Unlike most of his Republican colleagues, Rep. Charlie Dent emerged from the chaos of the 16-day federal government shutdown mostly unscathed.
The left-leaning Public Policy Polling took a snapshot of 25 Republican House incumbents across the country to see how the government shutdown may have hurt GOP re-election chances. In most cases, the Republican in question trailed an unnamed Democratic challenger.
But voters in the 15th district chose Dent over a Democrat by 13 points. When the survey taker was told Dent "supported the government shutdown" his lead eroded to five points. [Poll results here.]
Dent, who voted against his party at the last minute to try and avoid a shutdown, fares significantly better than the other poll tested Pennsylvania Republican.
Rep. Joe Pitts, whose much more conservative district includes almost all of rural Lancaster County, trails a generic Democrat by 4 points and then by 6 points when the voter is told Pitts supported the shutdown. [Poll results here.]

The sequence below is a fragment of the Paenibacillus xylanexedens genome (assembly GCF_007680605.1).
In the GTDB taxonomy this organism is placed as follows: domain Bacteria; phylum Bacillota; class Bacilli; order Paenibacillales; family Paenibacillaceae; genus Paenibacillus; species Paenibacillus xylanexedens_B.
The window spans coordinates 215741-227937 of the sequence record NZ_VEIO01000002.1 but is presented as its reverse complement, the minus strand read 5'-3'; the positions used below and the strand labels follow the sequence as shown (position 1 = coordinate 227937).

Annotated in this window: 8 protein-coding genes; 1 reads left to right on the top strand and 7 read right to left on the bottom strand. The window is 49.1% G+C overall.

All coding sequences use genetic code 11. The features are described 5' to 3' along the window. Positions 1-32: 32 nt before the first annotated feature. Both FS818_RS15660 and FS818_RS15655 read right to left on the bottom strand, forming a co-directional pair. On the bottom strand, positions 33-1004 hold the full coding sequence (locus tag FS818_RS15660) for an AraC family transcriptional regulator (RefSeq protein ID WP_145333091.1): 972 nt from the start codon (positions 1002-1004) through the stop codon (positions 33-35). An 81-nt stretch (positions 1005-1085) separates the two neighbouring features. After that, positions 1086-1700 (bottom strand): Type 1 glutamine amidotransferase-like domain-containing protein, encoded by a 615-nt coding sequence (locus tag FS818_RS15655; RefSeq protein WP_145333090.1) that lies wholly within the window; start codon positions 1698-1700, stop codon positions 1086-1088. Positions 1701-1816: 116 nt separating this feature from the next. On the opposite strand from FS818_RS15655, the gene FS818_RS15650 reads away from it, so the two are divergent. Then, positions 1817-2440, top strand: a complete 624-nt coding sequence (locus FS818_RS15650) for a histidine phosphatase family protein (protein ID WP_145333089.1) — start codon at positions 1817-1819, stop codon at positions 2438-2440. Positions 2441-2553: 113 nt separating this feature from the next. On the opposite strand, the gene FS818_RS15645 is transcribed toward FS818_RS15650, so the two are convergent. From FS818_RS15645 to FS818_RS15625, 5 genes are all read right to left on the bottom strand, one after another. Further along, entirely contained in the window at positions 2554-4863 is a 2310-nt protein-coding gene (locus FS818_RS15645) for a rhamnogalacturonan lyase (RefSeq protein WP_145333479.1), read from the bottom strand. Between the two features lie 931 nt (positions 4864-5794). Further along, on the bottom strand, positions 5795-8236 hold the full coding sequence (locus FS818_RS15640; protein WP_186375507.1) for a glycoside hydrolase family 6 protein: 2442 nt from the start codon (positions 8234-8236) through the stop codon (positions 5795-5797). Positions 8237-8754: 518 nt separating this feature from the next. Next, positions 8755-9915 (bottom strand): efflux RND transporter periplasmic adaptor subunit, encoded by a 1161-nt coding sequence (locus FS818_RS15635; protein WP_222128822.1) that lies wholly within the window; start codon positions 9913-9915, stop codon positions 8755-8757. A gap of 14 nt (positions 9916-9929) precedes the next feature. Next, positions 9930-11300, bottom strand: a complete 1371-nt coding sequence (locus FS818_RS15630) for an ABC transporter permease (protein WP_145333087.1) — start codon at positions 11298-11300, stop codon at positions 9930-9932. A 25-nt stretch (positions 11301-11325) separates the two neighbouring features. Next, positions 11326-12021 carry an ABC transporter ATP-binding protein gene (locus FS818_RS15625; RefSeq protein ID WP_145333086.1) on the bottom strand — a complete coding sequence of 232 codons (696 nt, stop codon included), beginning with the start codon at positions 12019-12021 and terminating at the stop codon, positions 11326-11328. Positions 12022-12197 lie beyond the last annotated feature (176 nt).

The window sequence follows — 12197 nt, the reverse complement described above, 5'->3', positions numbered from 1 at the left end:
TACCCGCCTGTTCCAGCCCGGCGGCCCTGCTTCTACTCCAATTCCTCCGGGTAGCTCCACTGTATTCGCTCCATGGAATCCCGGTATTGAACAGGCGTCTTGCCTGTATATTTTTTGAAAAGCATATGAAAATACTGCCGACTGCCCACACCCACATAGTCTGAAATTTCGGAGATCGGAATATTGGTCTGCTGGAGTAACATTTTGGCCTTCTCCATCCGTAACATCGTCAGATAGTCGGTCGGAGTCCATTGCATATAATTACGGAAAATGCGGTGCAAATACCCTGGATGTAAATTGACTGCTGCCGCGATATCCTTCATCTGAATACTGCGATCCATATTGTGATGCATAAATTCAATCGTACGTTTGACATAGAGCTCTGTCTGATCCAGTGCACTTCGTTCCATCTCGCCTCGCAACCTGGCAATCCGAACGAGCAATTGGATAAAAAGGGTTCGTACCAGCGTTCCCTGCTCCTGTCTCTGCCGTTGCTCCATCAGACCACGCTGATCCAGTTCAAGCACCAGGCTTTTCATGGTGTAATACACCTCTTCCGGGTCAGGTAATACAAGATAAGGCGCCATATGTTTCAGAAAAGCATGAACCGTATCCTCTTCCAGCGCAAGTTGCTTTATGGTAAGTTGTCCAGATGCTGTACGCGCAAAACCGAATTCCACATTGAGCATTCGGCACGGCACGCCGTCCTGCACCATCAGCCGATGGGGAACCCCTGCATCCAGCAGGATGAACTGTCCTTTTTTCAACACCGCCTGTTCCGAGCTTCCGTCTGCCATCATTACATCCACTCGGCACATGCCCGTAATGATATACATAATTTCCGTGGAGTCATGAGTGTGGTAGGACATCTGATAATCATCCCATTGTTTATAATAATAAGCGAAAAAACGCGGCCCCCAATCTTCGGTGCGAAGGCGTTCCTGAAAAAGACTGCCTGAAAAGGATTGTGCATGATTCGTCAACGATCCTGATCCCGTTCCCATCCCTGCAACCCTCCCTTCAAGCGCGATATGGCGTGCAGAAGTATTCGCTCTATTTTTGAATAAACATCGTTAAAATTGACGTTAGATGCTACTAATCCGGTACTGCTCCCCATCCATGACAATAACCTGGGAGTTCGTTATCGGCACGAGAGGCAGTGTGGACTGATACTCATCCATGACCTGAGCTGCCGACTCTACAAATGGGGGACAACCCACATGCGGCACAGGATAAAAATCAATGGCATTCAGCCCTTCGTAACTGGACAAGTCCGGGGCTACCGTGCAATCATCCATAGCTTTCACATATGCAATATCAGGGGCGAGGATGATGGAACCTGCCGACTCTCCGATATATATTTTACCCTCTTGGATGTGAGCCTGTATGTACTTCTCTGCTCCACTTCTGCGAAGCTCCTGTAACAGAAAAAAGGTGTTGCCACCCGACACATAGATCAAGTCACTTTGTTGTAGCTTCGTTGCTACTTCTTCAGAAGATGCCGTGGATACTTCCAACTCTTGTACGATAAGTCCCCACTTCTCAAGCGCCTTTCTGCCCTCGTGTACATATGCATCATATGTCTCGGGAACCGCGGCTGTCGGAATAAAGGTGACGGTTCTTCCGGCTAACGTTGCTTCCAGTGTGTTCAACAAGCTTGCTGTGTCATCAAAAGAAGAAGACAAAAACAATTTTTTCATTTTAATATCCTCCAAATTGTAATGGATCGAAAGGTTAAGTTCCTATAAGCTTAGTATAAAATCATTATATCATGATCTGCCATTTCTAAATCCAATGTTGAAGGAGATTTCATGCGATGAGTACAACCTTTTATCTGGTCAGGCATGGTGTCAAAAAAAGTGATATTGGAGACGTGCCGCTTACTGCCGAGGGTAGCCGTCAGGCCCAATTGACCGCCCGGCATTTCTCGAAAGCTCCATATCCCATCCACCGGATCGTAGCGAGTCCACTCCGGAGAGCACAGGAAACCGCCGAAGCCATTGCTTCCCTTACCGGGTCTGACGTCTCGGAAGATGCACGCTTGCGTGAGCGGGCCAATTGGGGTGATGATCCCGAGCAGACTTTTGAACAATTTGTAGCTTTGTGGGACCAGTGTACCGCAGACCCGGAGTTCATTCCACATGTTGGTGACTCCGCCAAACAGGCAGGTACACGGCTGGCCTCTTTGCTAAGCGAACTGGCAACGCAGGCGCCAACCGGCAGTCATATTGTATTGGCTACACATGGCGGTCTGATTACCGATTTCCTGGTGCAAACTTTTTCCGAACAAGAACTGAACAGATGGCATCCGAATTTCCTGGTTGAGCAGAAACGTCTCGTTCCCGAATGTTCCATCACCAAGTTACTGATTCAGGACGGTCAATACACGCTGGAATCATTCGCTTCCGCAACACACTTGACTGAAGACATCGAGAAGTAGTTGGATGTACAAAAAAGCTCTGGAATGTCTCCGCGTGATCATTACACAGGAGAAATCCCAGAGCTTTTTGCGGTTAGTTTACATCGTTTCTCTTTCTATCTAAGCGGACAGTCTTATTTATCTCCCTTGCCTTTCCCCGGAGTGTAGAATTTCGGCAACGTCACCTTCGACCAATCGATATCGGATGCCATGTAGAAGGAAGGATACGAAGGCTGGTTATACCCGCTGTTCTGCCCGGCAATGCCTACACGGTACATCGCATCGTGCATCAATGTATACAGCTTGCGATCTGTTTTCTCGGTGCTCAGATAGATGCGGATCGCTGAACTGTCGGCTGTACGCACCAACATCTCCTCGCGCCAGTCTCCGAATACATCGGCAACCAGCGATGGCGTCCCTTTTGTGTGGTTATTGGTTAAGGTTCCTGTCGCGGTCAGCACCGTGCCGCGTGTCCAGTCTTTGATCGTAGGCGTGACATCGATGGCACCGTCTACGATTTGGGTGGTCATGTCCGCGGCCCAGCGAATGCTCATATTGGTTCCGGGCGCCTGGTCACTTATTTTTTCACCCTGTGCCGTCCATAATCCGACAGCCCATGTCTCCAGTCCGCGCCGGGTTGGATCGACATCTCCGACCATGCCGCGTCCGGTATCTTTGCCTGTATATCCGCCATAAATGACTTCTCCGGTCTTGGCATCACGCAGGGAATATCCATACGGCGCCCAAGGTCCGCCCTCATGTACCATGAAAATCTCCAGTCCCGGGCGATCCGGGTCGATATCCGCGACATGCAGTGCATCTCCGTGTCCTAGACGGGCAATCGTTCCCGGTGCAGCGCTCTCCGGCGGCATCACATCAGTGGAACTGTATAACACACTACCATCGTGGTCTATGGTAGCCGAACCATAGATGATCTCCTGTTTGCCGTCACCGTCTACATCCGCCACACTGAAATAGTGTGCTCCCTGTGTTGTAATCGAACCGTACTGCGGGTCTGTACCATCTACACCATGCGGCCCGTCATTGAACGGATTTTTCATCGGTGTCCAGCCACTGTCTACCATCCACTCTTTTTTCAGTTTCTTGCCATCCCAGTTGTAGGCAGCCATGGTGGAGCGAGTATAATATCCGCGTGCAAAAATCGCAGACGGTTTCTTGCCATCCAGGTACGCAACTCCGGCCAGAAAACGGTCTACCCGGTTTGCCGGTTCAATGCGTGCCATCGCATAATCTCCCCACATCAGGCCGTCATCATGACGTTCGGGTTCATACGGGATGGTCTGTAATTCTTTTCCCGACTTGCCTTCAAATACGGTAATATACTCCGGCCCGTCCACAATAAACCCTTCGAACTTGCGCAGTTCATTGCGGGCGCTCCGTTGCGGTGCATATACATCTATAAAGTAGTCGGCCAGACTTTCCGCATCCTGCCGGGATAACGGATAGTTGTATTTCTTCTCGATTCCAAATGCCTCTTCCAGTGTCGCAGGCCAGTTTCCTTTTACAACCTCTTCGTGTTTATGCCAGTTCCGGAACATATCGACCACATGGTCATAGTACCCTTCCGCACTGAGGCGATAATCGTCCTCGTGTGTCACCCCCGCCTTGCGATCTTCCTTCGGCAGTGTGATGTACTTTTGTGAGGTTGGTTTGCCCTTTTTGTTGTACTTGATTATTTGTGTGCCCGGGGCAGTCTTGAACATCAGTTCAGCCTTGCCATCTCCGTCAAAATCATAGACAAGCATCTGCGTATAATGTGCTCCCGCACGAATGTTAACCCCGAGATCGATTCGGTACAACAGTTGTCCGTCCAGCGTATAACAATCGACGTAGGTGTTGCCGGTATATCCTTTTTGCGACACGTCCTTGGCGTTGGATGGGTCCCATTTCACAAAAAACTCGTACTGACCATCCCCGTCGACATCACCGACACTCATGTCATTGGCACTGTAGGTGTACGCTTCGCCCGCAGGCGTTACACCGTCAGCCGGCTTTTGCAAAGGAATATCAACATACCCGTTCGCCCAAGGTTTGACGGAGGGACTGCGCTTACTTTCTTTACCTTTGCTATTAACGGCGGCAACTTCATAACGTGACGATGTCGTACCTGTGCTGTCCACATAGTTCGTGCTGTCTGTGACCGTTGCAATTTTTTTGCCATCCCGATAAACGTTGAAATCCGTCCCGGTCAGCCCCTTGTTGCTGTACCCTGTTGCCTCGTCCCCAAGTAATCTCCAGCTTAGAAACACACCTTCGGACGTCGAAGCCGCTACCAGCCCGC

The poll was paid for by the liberal group MoveOn.org, but it's findings mirror what independent polls are showing nationwide. On Tuesday, the Washington Post/ABC News released a poll that found just 21 percent approve of congressional Republicans handling of budget issues and 53 percent blame them for the shutdown. Democrats don't get away scot-free, but the Republican image is more tarnished.
While Republicans looking to hold the House majority in the 2014 midterm elections are crossing their fingers that voters have short term memories, Dent may be hoping they don't.
As the PPP poll references in its questions, Dent voted twice for funding bills to defund or delay the health care law. But he gave up that fight in the hours before the shutdown, refusing to vote for any more budget bills with Obamacare conditions because it would assure a shutdown.
His last ditch turnaround earned him national media attention, holding him up as one of the few Republicans to stand up to the tea party faction that pressed for only funding the government if Obamacare was weakened.
And that may account for Dent polling stronger than most other Republicans.Copyright © 2015, The Baltimore Sun